necessitated by other administrative actions. Those incidental costs, 
which may vary significantly among operators, are almost impossible to 
calculate. We have not changed the supplemental NPRM in this regard.

Requests for Editorial Changes

    Boeing requests that we revise the Relevant Service Information 
section of the original NPRM as follows:
     Revise the statement, ``The related investigative actions 
are repetitive general visual inspections for discrepancies or damage 
of the TADDs* * * '' to also refer to the hot air leak tests as related 
investigative actions.
     Revise the statement, ``After a TADD is replaced with a 
new, improved TADD, the repetitive inspections are no longer needed for 
that TADD,'' to note that neither the repetitive leak tests nor the 
repetitive inspections are needed after a new, improved TADD is 
installed.

[[Page 56068]]

    Boeing's rationale for the first change is that the statement in 
the original NPRM implies that only the visual inspections constitute 
valid investigative actions. Boeing's rationale for the second change 
is to avoid questions (from operators) and misinterpretation.
    We acknowledge the commenter's requests. However, we do not agree 
that any change is necessary. The Relevant Service Information section 
of the original NPRM states that the referenced service bulletin 
``describes procedures for repetitive tests to detect hot air leaking 
from the TADDs, related investigative actions, and corrective actions 
if necessary.'' The statement to which the commenter refers defines 
what we mean by ``related investigative actions.'' We find that the 
contents of the Relevant Service Information section are sufficiently 
clear as written in the original NPRM. With regard to the commenter's 
second item, we agree with the statement as revised by the commenter.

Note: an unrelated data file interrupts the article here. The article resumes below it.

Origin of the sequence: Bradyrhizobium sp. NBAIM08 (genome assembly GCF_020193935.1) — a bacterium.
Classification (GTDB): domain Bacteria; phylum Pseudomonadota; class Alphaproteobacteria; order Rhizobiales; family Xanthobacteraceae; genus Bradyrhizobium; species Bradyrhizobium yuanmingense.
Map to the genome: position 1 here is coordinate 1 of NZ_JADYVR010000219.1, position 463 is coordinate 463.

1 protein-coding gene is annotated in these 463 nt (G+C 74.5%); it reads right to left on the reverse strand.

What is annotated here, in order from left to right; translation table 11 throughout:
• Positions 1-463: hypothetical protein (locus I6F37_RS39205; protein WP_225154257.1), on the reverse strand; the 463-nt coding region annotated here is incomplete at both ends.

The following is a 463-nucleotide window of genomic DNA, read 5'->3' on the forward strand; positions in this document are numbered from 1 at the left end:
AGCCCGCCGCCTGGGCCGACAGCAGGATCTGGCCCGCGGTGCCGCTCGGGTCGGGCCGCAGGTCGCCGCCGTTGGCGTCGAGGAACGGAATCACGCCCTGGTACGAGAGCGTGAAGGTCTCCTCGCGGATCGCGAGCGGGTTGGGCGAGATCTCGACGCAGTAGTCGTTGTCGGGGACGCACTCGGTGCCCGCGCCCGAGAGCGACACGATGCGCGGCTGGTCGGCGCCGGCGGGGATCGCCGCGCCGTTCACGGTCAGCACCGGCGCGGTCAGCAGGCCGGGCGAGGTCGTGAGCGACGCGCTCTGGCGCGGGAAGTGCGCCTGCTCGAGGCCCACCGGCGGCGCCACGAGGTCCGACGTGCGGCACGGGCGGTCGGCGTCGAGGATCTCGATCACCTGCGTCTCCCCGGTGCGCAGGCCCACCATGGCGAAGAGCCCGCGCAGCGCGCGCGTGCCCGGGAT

However, the Relevant Service Information section of the original NPRM 
is not restated in this supplemental NPRM. Thus, no change is possible 
in this regard.

Explanation of Additional Changes

    We have reduced the estimated number of airplanes that would be 
affected by this supplemental NPRM to be consistent with the number of 
airplanes identified in the service bulletin.
    After the original NPRM was issued, we reviewed the figures we have 
used over the past several years to calculate AD costs to operators. To 
account for various inflationary costs in the airline industry, we find 
it necessary to increase the labor rate used in these calculations from 
$65 per work hour to $80 per work hour. The cost impact information, 
below, reflects this increase in the specified hourly labor rate.
    We have revised this action to clarify the appropriate procedure 
for notifying the principal inspector before using any approved AMOC on 
any airplane to which the AMOC applies.

FAA's Determination and Proposed Requirements of the Supplemental NPRM

    Certain changes discussed above expand the scope of the original 
NPRM; therefore, we have determined that it is necessary to reopen the 
comment period to provide additional opportunity for public comment on 
this supplemental NPRM.

Costs of Compliance

    There are about 1,081 airplanes of the affected design in the